Value of Liquid Swine Manure as a Fertilizer for Corn Production

The Livestock and Urban Waste Research (LUW) Team has conducted several research studies evaluating solid-liquid separation of swine slurry, composting of the separated biosolids, the land application of unprocessed (raw) slurry, separated effluent, compost and traditional inorganic fertilizer, and the effects of land application of these soil amendments on soil characteristics and ground water. The information contained in this communication compares the cost and economic value of using inorganic fertilizer, raw slurry, and compost as a soil amendment for corn production based on actual costs and nutrient analyses.

A list of abbreviations used throughout this narrative and within the tables is shown as Table 1.
The N, P and K values for RS, C, POT, DAP and AA are provided in Table 2. The composition of RS and C reflect average analyzed values for the years 2006 and 2007. The data shown in Table 3 are the actual purchase prices paid for AA, DAP, and POT. The application costs provided are actual costs charged by commercial applicators for the Lexington, Illinois area.

The data of Table 4 reflect calculated application rates required to produce 180 bushels of shelled corn: acre assuming each bushel of shelled corn produced requires 1.33 pounds of N and 0.22 pounds of P. The base fertilizer rate, then, to produce 180 bushes of shelled corn: acre is 252 lb. of AA, 176 lb. of DAP and 200 lb POT. This fertilization rate does not result in any carry-over N or P. The application of RS assumes that 35 percent of the N in RS is available during year one, 18 percent is available during year two and nine percent is available during year 3. The same three availability estimates were assumed for compost application. Compost application is based on the dry matter content but cost analyses are based on the wet weight of compost assuming compost is 40 percent DM. Because the N in RS and C varies in its availability an average application rate for four years was calculated and used to estimate nutrient carry-over and cost. In actually, heavier RS or C application rates: acre are required in year one, decreased in years two and three then rise again for year four, repeating the cycle to infinity assuming the N and P concentrations of RS and C do not change over time. This cyclic pattern emphasizes why yearly analyses of RS and C for nutrient concentration are so important if the producer desires to balance nutrient application with nutrient use and nutrient carryover, while maximizing profits.

The data of Table 5 show the implications of applying RS and C for their N content alone.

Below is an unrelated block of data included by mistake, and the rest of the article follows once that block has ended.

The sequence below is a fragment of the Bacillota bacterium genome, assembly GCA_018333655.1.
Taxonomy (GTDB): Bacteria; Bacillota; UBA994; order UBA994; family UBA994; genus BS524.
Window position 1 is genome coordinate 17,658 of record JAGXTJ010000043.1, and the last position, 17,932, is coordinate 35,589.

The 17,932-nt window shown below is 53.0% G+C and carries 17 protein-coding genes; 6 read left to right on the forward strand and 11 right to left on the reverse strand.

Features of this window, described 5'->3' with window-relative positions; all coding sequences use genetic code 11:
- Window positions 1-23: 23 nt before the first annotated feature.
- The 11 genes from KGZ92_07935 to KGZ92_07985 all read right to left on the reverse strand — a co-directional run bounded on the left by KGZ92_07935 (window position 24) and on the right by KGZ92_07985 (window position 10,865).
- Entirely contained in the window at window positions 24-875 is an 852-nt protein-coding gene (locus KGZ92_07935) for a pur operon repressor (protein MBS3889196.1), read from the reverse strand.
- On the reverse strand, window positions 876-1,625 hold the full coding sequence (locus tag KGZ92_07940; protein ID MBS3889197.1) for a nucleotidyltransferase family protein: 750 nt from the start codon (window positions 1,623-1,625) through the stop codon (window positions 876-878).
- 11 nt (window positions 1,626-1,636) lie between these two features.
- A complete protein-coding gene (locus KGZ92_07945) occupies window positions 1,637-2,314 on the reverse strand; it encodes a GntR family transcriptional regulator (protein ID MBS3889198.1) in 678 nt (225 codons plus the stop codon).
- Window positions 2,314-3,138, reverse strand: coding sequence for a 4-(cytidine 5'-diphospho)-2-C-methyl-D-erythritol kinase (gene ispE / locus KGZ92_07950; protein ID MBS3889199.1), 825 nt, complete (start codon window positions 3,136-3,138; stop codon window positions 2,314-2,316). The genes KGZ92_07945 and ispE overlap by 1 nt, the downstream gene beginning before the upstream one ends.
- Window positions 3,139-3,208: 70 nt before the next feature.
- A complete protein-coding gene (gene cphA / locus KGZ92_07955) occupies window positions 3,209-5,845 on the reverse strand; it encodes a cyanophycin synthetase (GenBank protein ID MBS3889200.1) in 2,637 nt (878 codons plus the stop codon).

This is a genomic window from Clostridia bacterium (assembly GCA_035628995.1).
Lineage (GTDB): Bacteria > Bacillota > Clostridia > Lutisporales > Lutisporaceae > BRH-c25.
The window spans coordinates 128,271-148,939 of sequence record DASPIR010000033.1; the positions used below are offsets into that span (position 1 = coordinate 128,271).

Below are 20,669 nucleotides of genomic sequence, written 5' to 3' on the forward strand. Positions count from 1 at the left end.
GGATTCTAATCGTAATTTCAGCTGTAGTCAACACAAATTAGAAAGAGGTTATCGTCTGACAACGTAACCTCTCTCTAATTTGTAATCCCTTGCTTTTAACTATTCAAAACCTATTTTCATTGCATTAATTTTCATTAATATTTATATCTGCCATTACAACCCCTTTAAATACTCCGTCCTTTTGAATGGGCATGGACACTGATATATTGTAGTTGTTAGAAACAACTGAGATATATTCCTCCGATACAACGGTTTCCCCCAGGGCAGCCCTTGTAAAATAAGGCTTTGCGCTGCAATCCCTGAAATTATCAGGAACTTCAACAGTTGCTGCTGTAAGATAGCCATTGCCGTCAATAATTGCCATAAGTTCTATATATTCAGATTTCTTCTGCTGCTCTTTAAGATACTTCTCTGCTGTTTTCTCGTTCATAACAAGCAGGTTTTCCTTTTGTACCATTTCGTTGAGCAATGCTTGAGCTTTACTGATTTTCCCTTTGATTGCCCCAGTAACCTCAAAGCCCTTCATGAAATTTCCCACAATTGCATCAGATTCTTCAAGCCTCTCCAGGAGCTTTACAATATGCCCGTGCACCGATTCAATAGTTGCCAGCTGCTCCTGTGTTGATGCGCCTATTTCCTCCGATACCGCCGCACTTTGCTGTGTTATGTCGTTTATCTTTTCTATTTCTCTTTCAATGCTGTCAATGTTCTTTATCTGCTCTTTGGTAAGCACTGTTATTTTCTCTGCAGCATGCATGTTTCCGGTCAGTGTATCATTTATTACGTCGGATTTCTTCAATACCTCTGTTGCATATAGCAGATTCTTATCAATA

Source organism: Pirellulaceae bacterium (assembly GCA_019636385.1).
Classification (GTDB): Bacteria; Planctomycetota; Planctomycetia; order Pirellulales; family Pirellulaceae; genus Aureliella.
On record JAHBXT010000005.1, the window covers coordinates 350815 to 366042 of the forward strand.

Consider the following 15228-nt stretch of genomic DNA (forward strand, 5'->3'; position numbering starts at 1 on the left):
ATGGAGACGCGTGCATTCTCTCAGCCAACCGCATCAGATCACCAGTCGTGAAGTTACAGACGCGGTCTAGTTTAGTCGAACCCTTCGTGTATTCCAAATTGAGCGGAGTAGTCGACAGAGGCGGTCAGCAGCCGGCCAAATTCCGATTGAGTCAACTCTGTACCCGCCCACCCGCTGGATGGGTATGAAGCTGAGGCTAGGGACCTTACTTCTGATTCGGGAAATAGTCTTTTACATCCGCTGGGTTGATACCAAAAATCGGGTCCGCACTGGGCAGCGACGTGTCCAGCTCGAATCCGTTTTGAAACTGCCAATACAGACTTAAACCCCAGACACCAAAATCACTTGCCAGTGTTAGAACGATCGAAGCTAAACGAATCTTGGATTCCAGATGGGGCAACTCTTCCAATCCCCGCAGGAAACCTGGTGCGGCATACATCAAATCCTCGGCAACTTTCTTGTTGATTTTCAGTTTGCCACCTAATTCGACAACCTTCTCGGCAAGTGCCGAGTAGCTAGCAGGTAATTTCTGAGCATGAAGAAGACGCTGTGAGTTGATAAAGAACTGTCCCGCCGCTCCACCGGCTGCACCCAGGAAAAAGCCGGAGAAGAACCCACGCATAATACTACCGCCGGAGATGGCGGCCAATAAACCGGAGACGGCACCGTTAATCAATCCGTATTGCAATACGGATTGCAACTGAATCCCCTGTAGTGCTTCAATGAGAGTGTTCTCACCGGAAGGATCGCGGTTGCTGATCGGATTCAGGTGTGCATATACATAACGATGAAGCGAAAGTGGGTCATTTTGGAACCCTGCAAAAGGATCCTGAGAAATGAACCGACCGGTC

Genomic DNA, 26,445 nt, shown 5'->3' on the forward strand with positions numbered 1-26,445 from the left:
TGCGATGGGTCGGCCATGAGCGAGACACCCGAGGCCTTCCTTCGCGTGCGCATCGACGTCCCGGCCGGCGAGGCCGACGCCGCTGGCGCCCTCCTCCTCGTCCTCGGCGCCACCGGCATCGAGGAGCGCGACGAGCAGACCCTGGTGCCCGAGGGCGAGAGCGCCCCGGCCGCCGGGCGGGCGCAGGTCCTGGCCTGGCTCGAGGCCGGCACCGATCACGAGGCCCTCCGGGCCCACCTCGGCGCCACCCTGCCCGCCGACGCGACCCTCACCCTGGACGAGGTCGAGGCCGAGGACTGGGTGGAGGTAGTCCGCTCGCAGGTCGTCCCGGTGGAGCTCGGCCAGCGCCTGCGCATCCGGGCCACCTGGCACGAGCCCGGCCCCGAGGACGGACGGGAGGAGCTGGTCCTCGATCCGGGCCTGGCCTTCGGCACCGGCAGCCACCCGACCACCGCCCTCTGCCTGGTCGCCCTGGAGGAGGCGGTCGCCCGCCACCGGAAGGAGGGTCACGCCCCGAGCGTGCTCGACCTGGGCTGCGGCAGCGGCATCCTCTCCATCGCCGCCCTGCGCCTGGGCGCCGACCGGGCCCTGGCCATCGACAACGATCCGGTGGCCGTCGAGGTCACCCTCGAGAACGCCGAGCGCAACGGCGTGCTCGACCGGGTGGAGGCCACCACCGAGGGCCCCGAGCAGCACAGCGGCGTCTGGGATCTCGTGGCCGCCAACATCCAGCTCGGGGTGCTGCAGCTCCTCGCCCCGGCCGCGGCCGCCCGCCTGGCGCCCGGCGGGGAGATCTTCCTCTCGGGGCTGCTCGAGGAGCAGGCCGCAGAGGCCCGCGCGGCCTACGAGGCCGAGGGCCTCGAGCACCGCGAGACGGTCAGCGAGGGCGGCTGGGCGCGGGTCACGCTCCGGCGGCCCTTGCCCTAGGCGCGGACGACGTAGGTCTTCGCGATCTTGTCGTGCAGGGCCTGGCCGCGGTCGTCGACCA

Row 1 represents IF applied to equal N and P utilization, without regard to K. At the application rates shown in Table 4 and row one of Table 5, the amount of K supplied equals 120 pounds K. This represents a typical POT application rate for the soils at the ISU Farm-Lexington. When compost is applied to supply 100 percent of the corn's N requirement, P is over applied by 54 lbs. and K is over applied by 47.2 lbs. When RS is applied to supply 100 percent of the corn's N requirement, P is over applied by 139.4 lbs and K is over applied 49.7 lbs. As future regulation prevents over application of P, applying RS or C to supply 100 percent of the corn's N requirement will be illegal and could pose environmental P contamination problems. Therefore, the last two rows of Table 4 and Table 5 represent combining RS and IF to supply the same N, P and K as supplied in row one with IF alone. Accordingly, the amount of N supplied equals 239 lb, P supplied equals 39.6 lb. and K supplied equals 120 lb. These application rates result in no carry-over P, assuming a 180 bushel corn yield. The data of Table 6 tells the real story and reflects how the value of manure and compost can change based on the cost of inorganic fertilizer. The cost to fertilize one acre of corn for N, P, K rose $100.17 from $121.92 in 2006 to $222.09 in 2008. As the cost of AA, DAP and POT increases so does the relative, comparative value of the RS and C. Perhaps more importantly, applying RS and IF to meet, without exceeding, the requirements for N and P results in greater value per gallon for RS compared to applying RS as the sole N source. The down side to utilizing RS and IF in combination to meet the corn plants requirements for N, P and K is that 5.5 times more acres are required to land apply the RS, comparing RS application rates of 5,156g:ac to 934g:ac. These data suggest that RS and C both have more value supplying P and K requirements than as a sole supplier of N. Sometimes doing the right thing environmentally pays off economically as well.